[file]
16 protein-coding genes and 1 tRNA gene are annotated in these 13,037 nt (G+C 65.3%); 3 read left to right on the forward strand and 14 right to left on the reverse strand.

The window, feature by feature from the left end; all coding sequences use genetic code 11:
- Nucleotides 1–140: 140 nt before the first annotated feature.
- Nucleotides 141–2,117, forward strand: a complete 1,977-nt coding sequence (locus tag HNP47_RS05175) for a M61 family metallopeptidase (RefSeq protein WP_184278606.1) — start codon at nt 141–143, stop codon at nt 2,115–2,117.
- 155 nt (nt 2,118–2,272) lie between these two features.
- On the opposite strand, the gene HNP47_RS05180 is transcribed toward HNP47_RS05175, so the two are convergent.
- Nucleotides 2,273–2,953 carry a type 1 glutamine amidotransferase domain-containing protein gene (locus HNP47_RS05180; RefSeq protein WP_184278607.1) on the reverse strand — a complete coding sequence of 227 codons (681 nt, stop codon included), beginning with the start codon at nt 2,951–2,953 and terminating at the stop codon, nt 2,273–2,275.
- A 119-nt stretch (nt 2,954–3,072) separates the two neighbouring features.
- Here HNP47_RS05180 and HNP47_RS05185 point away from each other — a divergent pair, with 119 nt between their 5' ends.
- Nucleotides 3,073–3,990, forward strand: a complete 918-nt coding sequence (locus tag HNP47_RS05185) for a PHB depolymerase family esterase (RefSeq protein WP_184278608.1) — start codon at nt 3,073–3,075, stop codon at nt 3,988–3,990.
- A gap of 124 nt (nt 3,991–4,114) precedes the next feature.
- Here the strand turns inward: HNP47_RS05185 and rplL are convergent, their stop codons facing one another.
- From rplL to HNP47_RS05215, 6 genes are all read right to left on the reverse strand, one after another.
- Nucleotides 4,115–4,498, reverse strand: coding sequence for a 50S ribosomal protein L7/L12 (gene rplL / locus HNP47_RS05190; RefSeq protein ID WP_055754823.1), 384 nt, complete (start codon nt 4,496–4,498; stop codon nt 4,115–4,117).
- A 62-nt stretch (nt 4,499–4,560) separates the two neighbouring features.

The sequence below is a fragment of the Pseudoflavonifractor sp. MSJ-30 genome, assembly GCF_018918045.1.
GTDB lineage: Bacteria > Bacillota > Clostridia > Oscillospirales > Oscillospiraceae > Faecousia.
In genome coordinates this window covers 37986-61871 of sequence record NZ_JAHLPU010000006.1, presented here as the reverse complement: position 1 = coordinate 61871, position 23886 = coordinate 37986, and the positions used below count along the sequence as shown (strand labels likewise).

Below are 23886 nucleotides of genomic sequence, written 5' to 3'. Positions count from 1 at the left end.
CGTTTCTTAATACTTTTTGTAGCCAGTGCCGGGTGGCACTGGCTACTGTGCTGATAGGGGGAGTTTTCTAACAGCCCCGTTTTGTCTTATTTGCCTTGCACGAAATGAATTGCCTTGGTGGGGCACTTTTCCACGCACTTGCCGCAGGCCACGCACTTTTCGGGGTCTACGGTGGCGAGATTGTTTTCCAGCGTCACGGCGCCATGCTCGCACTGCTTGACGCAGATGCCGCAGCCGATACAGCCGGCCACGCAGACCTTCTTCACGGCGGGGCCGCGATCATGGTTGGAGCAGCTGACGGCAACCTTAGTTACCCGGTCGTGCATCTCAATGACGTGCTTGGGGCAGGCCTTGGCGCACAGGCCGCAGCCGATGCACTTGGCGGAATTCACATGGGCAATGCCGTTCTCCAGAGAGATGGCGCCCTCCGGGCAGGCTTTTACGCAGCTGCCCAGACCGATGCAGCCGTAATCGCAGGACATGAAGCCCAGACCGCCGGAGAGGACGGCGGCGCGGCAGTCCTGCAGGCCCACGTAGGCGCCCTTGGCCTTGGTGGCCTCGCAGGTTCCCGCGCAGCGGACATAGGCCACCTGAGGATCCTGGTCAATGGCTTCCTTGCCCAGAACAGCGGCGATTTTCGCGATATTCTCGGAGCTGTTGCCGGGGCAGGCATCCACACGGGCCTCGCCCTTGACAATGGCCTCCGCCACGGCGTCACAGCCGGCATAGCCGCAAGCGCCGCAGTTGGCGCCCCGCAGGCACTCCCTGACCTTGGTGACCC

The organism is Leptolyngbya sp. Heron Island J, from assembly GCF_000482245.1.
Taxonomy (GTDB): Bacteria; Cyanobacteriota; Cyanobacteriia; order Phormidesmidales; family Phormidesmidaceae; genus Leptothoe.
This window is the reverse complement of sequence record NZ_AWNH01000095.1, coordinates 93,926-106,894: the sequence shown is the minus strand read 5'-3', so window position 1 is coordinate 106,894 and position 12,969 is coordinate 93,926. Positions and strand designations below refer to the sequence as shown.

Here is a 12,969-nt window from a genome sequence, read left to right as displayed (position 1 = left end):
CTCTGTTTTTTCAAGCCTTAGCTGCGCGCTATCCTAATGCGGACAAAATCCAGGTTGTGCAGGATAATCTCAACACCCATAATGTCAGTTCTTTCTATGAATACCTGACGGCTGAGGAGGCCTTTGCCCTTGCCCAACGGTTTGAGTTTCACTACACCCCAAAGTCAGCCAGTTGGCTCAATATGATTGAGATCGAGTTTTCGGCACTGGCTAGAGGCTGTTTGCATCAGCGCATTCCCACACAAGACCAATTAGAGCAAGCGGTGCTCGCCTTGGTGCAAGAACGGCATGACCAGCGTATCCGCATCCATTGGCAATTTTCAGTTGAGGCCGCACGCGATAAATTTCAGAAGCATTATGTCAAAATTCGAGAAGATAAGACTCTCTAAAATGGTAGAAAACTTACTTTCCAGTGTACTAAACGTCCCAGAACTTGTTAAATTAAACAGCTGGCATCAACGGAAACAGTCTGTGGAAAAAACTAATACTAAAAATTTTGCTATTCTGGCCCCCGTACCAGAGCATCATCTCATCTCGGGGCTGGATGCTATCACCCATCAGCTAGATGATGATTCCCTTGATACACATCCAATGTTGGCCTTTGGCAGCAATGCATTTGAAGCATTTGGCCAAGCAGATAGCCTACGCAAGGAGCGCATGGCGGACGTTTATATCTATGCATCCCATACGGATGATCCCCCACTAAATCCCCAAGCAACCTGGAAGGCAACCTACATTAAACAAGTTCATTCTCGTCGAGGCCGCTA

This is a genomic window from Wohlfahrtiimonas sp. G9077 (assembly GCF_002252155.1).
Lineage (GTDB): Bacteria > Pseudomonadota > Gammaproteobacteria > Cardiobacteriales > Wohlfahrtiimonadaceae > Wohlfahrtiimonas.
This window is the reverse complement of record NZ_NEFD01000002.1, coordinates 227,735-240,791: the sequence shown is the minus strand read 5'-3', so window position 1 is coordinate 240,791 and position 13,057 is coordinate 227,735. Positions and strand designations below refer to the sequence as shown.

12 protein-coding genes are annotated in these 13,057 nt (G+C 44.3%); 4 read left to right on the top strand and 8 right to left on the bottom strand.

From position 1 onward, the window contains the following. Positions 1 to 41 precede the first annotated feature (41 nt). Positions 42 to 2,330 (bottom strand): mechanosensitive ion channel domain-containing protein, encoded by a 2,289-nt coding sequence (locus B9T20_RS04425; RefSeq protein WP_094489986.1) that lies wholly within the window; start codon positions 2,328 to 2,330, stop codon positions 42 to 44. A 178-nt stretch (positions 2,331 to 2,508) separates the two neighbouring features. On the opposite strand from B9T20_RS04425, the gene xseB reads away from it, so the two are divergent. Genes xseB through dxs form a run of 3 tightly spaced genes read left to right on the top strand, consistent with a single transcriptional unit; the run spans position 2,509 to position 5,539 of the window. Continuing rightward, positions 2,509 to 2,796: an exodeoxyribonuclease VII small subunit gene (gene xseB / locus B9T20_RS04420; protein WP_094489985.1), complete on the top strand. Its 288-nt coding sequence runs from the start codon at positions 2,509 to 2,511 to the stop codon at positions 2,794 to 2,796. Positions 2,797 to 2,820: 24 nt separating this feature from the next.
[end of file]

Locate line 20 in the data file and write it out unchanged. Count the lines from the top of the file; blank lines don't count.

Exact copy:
CGTTTCTTAATACTTTTTGTAGCCAGTGCCGGGTGGCACTGGCTACTGTGCTGATAGGGGGAGTTTTCTAACAGCCCCGTTTTGTCTTATTTGCCTTGCACGAAATGAATTGCCTTGGTGGGGCACTTTTCCACGCACTTGCCGCAGGCCACGCACTTTTCGGGGTCTACGGTGGCGAGATTGTTTTCCAGCGTCACGGCGCCATGCTCGCACTGCTTGACGCAGATGCCGCAGCCGATACAGCCGGCCACGCAGACCTTCTTCACGGCGGGGCCGCGATCATGGTTGGAGCAGCTGACGGCAACCTTAGTTACCCGGTCGTGCATCTCAATGACGTGCTTGGGGCAGGCCTTGGCGCACAGGCCGCAGCCGATGCACTTGGCGGAATTCACATGGGCAATGCCGTTCTCCAGAGAGATGGCGCCCTCCGGGCAGGCTTTTACGCAGCTGCCCAGACCGATGCAGCCGTAATCGCAGGACATGAAGCCCAGACCGCCGGAGAGGACGGCGGCGCGGCAGTCCTGCAGGCCCACGTAGGCGCCCTTGGCCTTGGTGGCCTCGCAGGTTCCCGCGCAGCGGACATAGGCCACCTGAGGATCCTGGTCAATGGCTTCCTTGCCCAGAACAGCGGCGATTTTCGCGATATTCTCGGAGCTGTTGCCGGGGCAGGCATCCACACGGGCCTCGCCCTTGACAATGGCCTCCGCCACGGCGTCACAGCCGGCATAGCCGCAAGCGCCGCAGTTGGCGCCCCGCAGGCACTCCCTGACCTTGGTGACCC